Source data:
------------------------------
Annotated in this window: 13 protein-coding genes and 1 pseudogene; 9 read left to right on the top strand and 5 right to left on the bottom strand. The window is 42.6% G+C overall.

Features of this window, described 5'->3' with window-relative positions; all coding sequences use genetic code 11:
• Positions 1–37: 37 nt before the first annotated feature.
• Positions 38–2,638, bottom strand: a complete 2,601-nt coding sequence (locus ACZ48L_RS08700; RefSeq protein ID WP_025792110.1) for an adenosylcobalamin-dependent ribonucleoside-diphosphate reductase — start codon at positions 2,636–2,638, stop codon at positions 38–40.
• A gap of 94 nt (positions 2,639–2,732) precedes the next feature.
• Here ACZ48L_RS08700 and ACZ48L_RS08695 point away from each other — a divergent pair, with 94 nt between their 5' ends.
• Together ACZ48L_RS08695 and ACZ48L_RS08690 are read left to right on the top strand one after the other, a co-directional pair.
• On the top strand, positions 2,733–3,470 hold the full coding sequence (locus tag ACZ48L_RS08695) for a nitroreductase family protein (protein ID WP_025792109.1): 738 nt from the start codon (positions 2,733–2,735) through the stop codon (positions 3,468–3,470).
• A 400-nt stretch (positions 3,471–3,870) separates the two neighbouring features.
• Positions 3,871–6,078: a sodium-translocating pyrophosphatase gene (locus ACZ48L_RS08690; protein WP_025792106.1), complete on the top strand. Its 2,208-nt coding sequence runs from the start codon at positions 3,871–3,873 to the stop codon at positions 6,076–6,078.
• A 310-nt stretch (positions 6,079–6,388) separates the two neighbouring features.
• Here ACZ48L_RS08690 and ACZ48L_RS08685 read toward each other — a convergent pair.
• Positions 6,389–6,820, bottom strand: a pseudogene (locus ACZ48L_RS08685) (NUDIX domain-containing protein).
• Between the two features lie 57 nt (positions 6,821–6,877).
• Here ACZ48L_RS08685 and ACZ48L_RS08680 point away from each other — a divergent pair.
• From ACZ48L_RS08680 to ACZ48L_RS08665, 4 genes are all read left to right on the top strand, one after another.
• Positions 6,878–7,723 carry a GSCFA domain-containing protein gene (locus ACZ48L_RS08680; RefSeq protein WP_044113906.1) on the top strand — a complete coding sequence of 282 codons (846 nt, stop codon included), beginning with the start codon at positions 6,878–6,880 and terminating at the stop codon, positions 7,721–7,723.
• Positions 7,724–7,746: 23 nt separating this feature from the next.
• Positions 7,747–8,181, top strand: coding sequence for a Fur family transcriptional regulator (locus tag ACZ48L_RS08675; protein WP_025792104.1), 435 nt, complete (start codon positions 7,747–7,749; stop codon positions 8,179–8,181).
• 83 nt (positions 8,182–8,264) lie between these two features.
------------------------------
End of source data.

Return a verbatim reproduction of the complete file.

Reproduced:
Annotated in this window: 13 protein-coding genes and 1 pseudogene; 9 read left to right on the top strand and 5 right to left on the bottom strand. The window is 42.6% G+C overall.

Features of this window, described 5'->3' with window-relative positions; all coding sequences use genetic code 11:
• Positions 1–37: 37 nt before the first annotated feature.
• Positions 38–2,638, bottom strand: a complete 2,601-nt coding sequence (locus ACZ48L_RS08700; RefSeq protein ID WP_025792110.1) for an adenosylcobalamin-dependent ribonucleoside-diphosphate reductase — start codon at positions 2,636–2,638, stop codon at positions 38–40.
• A gap of 94 nt (positions 2,639–2,732) precedes the next feature.
• Here ACZ48L_RS08700 and ACZ48L_RS08695 point away from each other — a divergent pair, with 94 nt between their 5' ends.
• Together ACZ48L_RS08695 and ACZ48L_RS08690 are read left to right on the top strand one after the other, a co-directional pair.
• On the top strand, positions 2,733–3,470 hold the full coding sequence (locus tag ACZ48L_RS08695) for a nitroreductase family protein (protein ID WP_025792109.1): 738 nt from the start codon (positions 2,733–2,735) through the stop codon (positions 3,468–3,470).
• A 400-nt stretch (positions 3,471–3,870) separates the two neighbouring features.
• Positions 3,871–6,078: a sodium-translocating pyrophosphatase gene (locus ACZ48L_RS08690; protein WP_025792106.1), complete on the top strand. Its 2,208-nt coding sequence runs from the start codon at positions 3,871–3,873 to the stop codon at positions 6,076–6,078.
• A 310-nt stretch (positions 6,079–6,388) separates the two neighbouring features.
• Here ACZ48L_RS08690 and ACZ48L_RS08685 read toward each other — a convergent pair.
• Positions 6,389–6,820, bottom strand: a pseudogene (locus ACZ48L_RS08685) (NUDIX domain-containing protein).
• Between the two features lie 57 nt (positions 6,821–6,877).
• Here ACZ48L_RS08685 and ACZ48L_RS08680 point away from each other — a divergent pair.
• From ACZ48L_RS08680 to ACZ48L_RS08665, 4 genes are all read left to right on the top strand, one after another.
• Positions 6,878–7,723 carry a GSCFA domain-containing protein gene (locus ACZ48L_RS08680; RefSeq protein WP_044113906.1) on the top strand — a complete coding sequence of 282 codons (846 nt, stop codon included), beginning with the start codon at positions 6,878–6,880 and terminating at the stop codon, positions 7,721–7,723.
• Positions 7,724–7,746: 23 nt separating this feature from the next.
• Positions 7,747–8,181, top strand: coding sequence for a Fur family transcriptional regulator (locus tag ACZ48L_RS08675; protein WP_025792104.1), 435 nt, complete (start codon positions 7,747–7,749; stop codon positions 8,179–8,181).
• 83 nt (positions 8,182–8,264) lie between these two features.